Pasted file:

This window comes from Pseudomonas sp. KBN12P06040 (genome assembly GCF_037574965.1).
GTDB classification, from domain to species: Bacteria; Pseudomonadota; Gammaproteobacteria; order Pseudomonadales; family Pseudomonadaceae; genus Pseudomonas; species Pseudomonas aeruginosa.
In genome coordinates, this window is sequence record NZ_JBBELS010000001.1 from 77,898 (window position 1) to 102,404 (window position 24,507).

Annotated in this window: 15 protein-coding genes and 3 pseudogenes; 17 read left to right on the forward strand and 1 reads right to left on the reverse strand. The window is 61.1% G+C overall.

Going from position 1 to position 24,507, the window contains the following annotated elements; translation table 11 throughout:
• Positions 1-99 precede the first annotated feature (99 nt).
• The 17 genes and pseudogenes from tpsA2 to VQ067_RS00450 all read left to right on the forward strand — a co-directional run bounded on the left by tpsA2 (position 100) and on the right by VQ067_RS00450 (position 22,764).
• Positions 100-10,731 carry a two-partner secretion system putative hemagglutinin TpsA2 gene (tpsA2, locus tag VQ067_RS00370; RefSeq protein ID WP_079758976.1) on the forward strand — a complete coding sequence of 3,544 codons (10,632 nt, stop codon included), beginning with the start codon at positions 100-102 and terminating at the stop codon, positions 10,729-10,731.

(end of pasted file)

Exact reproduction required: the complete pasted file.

This window comes from Pseudomonas sp. KBN12P06040 (genome assembly GCF_037574965.1).
GTDB classification, from domain to species: Bacteria; Pseudomonadota; Gammaproteobacteria; order Pseudomonadales; family Pseudomonadaceae; genus Pseudomonas; species Pseudomonas aeruginosa.
In genome coordinates, this window is sequence record NZ_JBBELS010000001.1 from 77,898 (window position 1) to 102,404 (window position 24,507).

Annotated in this window: 15 protein-coding genes and 3 pseudogenes; 17 read left to right on the forward strand and 1 reads right to left on the reverse strand. The window is 61.1% G+C overall.

Going from position 1 to position 24,507, the window contains the following annotated elements; translation table 11 throughout:
• Positions 1-99 precede the first annotated feature (99 nt).
• The 17 genes and pseudogenes from tpsA2 to VQ067_RS00450 all read left to right on the forward strand — a co-directional run bounded on the left by tpsA2 (position 100) and on the right by VQ067_RS00450 (position 22,764).
• Positions 100-10,731 carry a two-partner secretion system putative hemagglutinin TpsA2 gene (tpsA2, locus tag VQ067_RS00370; RefSeq protein ID WP_079758976.1) on the forward strand — a complete coding sequence of 3,544 codons (10,632 nt, stop codon included), beginning with the start codon at positions 100-102 and terminating at the stop codon, positions 10,729-10,731.